Dual Credit Programs allow students to earn college credit while in high school. There are several options available for Mount Vernon students.
College in the High School
If you're an academically motivated high school sophomore, junior, or senior, you may be interested in getting college credit for your high school classes, without ever leaving the high school campus. College in the High School (CHS) gives you the opportunity to do just that!
What is the College in the High School (CHS) Program?
College in the High School (CHS) is a Dual Credit Program, offering eligible students the opportunity to earn both high school and college credit simultaneously. Courses are taught by qualified high school teachers, on the high school campus, providing greater access to college credit for local students prior to high school graduation.
How Does the Student Benefit from the Program?
Students can maintain their high school experience while also earning credits towards their post- secondary goals.
Students can experience college-level work in a familiar environment.
The courses included in the program are those most often required in freshman coursework.
Upon successfully completing the course, credits are transcribed on the student’s college transcript, using the college course’s title and number, just as it appears in the college catalog.
Tuition charged for a College in the High School course is around 50% less than that charged when traditionally enrolling in the same course at SVC or EvCC.
Students have the option to register for credits at Skagit Valley College and Everett Community College. A tuition fee will be applied for the college credits.
MVHS offers an extensive array of Advanced Placement courses where students have the opportunity to experience a college-level course while still in high school. AP students are also eligible to take an AP Exam (for a fee) in each subject area at the end of the school year and can earn college credit through qualifying AP Exam grades (each college/university has its own AP recognition policy).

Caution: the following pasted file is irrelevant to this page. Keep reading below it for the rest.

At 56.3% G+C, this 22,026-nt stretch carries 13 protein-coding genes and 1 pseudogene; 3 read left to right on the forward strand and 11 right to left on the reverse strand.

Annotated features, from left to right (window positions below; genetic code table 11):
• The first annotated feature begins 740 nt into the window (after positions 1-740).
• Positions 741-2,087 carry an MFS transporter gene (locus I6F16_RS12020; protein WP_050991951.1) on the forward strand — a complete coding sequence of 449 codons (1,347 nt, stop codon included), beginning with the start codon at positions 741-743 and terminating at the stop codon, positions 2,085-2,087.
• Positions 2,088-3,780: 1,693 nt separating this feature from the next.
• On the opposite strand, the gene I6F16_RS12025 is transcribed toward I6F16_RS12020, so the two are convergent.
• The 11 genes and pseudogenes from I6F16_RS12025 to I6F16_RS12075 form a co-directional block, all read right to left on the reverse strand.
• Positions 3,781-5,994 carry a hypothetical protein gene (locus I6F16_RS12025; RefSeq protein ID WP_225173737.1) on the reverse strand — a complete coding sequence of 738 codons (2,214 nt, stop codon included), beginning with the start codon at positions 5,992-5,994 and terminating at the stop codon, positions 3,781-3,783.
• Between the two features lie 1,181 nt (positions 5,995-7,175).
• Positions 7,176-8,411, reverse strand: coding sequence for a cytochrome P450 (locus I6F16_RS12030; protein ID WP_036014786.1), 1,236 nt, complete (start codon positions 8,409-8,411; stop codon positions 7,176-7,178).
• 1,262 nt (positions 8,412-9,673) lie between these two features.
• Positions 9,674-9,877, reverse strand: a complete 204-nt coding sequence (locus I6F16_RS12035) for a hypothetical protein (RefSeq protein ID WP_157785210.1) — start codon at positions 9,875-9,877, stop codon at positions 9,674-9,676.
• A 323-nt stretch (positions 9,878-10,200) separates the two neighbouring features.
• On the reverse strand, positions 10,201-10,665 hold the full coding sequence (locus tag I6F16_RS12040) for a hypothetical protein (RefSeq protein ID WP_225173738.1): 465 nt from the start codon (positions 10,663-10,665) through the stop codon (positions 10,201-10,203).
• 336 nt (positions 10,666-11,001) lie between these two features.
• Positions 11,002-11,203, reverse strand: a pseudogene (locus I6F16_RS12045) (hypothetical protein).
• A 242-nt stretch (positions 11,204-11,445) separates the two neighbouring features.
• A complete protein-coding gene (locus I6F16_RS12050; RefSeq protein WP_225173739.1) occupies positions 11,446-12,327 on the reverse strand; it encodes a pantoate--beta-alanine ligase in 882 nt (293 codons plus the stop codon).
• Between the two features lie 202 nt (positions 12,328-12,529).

AP courses teach skills and provide the academic rigor that can lead to success in college through development of writing skills, problem-solving techniques, and study habits.
In addition, taking rigorous AP courses demonstrates maturity, a willingness to take on intellectual challenges, and a commitment to academic excellence, which will help distinguish students in the college admission process.
Course descriptions, prerequisites, and summer assignments are detailed in the course catalog under the appropriate department. Students are not limited to the number of AP courses in which they can enroll, but as a general rule, three AP classes as a senior would be the maximum recommended course load. Questions regarding this should be directed toward the student’s counselor as this is an individual decision based on a number of factors.
CTE Dual Credit (Formally Tech Prep)
Students enrolled in CTE Dual Credit can earn college credit in high school courses that are formally approved (articulated) by the college. Teachers from high schools and college work together to ensure the high school classes match the learning outcomes of the college-level course.
CTE Dual Credit classes are part of a Career and Technical Education (CTE) program that connect with a professional/technical certificate or degree offered at the college. These CTE programs lead into career pathways or programs of study at Skagit Valley College representing high-demand, professional careers, from manufacturing to health care to information technology.
Get to know a little more about a course before taking it by watching a Course Spotlight.
Running Start is a Washington state program that allows high school students to earn credits toward both high school AND college at a local campus. Students must be Juniors or Seniors, and must meet all entrance requirements (placement test or alternative) as outlined by the college.
Running Start students are still Mount Vernon High School students. They must choose whether to pursue a full-time or part-time course load at Running Start. Full-time Running Start students take all their classes at the college. Part-time students arrange a schedule that works for them to attend some classes at high school, and others at the college. Running Start students may still participate in after-school activities at the high school.
Running Start students enroll in college classes and are treated like any other college student. The rules and processes of a high school environment do not apply, so there is no Family Access, progress reports, attendance tracking or parent/teacher conferences.
Visit Skagit Valley College website for more information.